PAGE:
This directory documents over 2,000 suppliers, stores and brands of organic produce and products in India

The seventh edition of the Directory of Organic Businesses in India 2020 was released recently

Updated - November 28, 2019 02:56 pm IST

Published - November 28, 2019 10:35 am IST - New Delhi

Earlier this month, Vandana Sudhakar Dutt and Suruchi Ailawadi released the seventh edition of the Directory of Organic Businesses in India 2020 at BioFach India, the trade fair for organic products. Brought out yearly, it has over 2,000 organic stores, brands, suppliers, farms, seed-sourcing hubs, from across the country (arranged state-wise), the 120-page book calls itself the “Organic Yellow Pages”. There are entries from Aaranyaa to Zeme Organics, and places as diverse as Muzaffarpur and Vijaywada. Southern India and the North-East, they say, is where the largest amount of ‘organic activity’ is happening.

A little over a decade ago, Vandana and Suruchi left their jobs in international business and software development respectively. The Gurugram-based women felt they couldn’t do justice to both work and children despite a great deal of flexibility from their offices. Once they’d quit though, they decided they wanted to do something productive outside of managing the home. “We were sure it had to be around the reason we’d left work — our children,” says Suruchi. Simultaneously, they were also exploring healthy ways of eating, and began a blog, that is now the hub for some part of their directory and also gives information around the business of organic, like certification.

In their journey, they have learnt a great deal. “Vandana Shiva the founder of Navdanya in Dehradun and Mukesh Gupta from Morarka in Jaipur were very helpful and inspired us to start. They helped us understand what we eventually wanted to do,” says Vandana. Once people knew about them, they began inviting them to their farms.

On one such visit, when the duo landed up early, they chatted with the workers only to find that the farmer was indeed using lab-chemical-based fertilizers and pesticides, though he was claiming he wasn’t. This, they say, is the problem: it’s difficult to always be sure about organic produce. Another problem is that when retailers have no takers they shut down. “It’s a disorganised sector. A few people think this is a lucrative sector, but when they realise it’s a challenge to change mindets, they exit. There’s a the lack of trust, certification is expensive, and people have to be convinced to move to organic despite these. Even if it’s a 50-70% benefit, it is still a benefit,” says Suruchi.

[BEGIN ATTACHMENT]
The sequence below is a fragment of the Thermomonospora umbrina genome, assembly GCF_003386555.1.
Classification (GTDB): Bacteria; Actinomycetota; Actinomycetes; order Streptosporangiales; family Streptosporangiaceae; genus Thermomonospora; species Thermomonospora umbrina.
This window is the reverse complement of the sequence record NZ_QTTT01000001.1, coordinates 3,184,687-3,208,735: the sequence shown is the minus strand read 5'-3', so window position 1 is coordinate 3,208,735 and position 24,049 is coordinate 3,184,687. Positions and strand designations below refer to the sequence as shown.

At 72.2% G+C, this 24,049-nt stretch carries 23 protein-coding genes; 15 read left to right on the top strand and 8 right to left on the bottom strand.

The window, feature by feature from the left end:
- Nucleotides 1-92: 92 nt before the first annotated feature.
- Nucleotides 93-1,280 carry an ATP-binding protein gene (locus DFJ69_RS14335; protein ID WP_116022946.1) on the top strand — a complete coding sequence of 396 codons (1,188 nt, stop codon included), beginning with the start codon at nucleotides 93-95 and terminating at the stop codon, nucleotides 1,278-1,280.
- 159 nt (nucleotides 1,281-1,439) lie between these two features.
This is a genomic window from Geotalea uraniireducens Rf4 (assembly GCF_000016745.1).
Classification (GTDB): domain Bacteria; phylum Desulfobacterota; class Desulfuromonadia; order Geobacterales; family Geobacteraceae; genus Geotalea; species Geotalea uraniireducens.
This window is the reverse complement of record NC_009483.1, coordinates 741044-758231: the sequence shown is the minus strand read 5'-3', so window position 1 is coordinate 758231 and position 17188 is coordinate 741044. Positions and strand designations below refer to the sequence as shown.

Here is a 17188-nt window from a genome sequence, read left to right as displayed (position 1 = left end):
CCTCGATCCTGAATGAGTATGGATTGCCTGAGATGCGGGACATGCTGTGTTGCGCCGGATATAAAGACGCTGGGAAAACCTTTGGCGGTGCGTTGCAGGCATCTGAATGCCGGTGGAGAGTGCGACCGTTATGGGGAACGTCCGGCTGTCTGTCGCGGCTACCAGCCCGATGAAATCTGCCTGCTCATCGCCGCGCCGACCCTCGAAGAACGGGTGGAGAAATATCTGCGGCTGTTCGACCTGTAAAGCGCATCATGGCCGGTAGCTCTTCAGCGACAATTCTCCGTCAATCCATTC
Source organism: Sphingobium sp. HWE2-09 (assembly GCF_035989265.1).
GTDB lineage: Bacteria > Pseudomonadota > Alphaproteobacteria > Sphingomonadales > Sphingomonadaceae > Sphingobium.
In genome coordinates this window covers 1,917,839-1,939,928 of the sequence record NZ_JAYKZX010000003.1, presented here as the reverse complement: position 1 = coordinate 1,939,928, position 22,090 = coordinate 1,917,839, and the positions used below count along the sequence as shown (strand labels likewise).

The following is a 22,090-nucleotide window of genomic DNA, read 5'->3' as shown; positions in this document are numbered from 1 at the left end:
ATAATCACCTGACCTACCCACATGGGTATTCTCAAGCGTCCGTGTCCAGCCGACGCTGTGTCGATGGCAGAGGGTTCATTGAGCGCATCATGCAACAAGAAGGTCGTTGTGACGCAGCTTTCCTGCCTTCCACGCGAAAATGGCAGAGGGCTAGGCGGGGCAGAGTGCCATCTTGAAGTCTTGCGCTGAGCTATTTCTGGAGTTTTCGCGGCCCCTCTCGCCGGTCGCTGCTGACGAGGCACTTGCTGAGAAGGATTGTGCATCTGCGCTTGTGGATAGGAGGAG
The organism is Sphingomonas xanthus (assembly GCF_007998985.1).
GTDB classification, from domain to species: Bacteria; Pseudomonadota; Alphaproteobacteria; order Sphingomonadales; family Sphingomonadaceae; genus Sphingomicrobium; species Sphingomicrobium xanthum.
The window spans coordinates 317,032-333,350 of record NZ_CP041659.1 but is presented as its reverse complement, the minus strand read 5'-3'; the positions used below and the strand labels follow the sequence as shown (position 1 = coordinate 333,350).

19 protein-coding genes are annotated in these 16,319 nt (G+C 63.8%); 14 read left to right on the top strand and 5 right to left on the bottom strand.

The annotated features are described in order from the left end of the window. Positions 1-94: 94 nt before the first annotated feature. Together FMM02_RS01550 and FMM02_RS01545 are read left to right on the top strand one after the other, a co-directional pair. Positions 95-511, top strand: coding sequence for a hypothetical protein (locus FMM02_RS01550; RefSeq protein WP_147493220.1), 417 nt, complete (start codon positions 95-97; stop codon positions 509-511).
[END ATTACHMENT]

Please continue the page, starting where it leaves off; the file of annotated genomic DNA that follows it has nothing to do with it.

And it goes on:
On a positive note, the community is also tightly-knit, and organisations like Sharan that encourage a clean diet, circulate the directory. Initially, the book helped home consumers of organic produce. Now it is beginning to help retailers, farmers, and suppliers, as a take-off point to those who want to enter the organic business. “What gives us most joy is when we meet someone who has used our directory so well, there are markings and notes, and it looks well worn,” says Vandana.

It’s paid off at home — their children, they say, are in the know about farms, organic systems, and healthy eating. Plus, they’ve managed to overcome language barriers with farmers who now carry produce for them even if they’re coming from a distant state. “There’s also a lot of goodwill. People will call us up to tell us if something has shut down or started up. It’s good to meet people passionate about organic,” she says.

The Directory of Organic Businesses in India 2020 is available at, ₹400

0 / 0
Sign in to unlock member-only benefits!
  • Access 10 free stories every month
  • Save stories to read later
  • Access to comment on every story
  • Sign-up/manage your newsletter subscriptions with a single click
  • Get notified by email for early access to discounts & offers on our products
Sign in


Comments have to be in English, and in full sentences. They cannot be abusive or personal. Please abide by our community guidelines for posting your comments.

We have migrated to a new commenting platform. If you are already a registered user of The Hindu and logged in, you may continue to engage with our articles. If you do not have an account please register and login to post comments. Users can access their older comments by logging into their accounts on Vuukle.